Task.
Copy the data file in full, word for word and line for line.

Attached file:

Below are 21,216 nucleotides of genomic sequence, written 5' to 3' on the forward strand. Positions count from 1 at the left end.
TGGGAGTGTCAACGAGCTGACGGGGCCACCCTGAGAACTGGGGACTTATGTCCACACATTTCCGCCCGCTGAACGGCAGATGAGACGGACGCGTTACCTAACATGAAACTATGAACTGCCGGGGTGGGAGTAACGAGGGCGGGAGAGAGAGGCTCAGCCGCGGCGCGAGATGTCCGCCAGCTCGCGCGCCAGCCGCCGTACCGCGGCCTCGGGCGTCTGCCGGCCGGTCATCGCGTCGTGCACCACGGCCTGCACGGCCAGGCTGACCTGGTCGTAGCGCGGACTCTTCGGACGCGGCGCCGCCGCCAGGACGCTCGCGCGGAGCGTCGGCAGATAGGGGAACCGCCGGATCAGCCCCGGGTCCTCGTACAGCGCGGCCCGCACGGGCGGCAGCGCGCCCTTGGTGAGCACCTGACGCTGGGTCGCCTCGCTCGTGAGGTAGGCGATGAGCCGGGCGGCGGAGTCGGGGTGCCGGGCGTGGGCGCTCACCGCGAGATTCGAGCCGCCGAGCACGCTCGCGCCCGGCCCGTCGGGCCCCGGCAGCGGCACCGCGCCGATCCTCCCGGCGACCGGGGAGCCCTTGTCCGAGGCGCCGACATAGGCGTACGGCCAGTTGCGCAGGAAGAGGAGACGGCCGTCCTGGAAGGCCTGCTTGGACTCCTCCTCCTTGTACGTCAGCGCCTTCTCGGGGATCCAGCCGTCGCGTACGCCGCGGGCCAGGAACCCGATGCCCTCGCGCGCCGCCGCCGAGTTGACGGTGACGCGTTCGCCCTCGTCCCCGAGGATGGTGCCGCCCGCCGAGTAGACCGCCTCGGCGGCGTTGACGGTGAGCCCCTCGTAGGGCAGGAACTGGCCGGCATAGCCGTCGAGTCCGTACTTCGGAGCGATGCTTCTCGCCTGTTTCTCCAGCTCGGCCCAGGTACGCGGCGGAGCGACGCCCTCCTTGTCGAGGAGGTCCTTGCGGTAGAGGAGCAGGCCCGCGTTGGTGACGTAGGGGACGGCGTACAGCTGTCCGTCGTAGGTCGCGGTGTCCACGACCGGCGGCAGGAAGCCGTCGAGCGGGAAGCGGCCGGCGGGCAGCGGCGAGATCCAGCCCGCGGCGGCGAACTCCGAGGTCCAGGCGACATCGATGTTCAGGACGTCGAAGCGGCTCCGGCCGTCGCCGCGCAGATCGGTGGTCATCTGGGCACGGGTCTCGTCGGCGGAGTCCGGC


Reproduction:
Below are 21,216 nucleotides of genomic sequence, written 5' to 3' on the forward strand. Positions count from 1 at the left end.
TGGGAGTGTCAACGAGCTGACGGGGCCACCCTGAGAACTGGGGACTTATGTCCACACATTTCCGCCCGCTGAACGGCAGATGAGACGGACGCGTTACCTAACATGAAACTATGAACTGCCGGGGTGGGAGTAACGAGGGCGGGAGAGAGAGGCTCAGCCGCGGCGCGAGATGTCCGCCAGCTCGCGCGCCAGCCGCCGTACCGCGGCCTCGGGCGTCTGCCGGCCGGTCATCGCGTCGTGCACCACGGCCTGCACGGCCAGGCTGACCTGGTCGTAGCGCGGACTCTTCGGACGCGGCGCCGCCGCCAGGACGCTCGCGCGGAGCGTCGGCAGATAGGGGAACCGCCGGATCAGCCCCGGGTCCTCGTACAGCGCGGCCCGCACGGGCGGCAGCGCGCCCTTGGTGAGCACCTGACGCTGGGTCGCCTCGCTCGTGAGGTAGGCGATGAGCCGGGCGGCGGAGTCGGGGTGCCGGGCGTGGGCGCTCACCGCGAGATTCGAGCCGCCGAGCACGCTCGCGCCCGGCCCGTCGGGCCCCGGCAGCGGCACCGCGCCGATCCTCCCGGCGACCGGGGAGCCCTTGTCCGAGGCGCCGACATAGGCGTACGGCCAGTTGCGCAGGAAGAGGAGACGGCCGTCCTGGAAGGCCTGCTTGGACTCCTCCTCCTTGTACGTCAGCGCCTTCTCGGGGATCCAGCCGTCGCGTACGCCGCGGGCCAGGAACCCGATGCCCTCGCGCGCCGCCGCCGAGTTGACGGTGACGCGTTCGCCCTCGTCCCCGAGGATGGTGCCGCCCGCCGAGTAGACCGCCTCGGCGGCGTTGACGGTGAGCCCCTCGTAGGGCAGGAACTGGCCGGCATAGCCGTCGAGTCCGTACTTCGGAGCGATGCTTCTCGCCTGTTTCTCCAGCTCGGCCCAGGTACGCGGCGGAGCGACGCCCTCCTTGTCGAGGAGGTCCTTGCGGTAGAGGAGCAGGCCCGCGTTGGTGACGTAGGGGACGGCGTACAGCTGTCCGTCGTAGGTCGCGGTGTCCACGACCGGCGGCAGGAAGCCGTCGAGCGGGAAGCGGCCGGCGGGCAGCGGCGAGATCCAGCCCGCGGCGGCGAACTCCGAGGTCCAGGCGACATCGATGTTCAGGACGTCGAAGCGGCTCCGGCCGTCGCCGCGCAGATCGGTGGTCATCTGGGCACGGGTCTCGTCGGCGGAGTCCGGC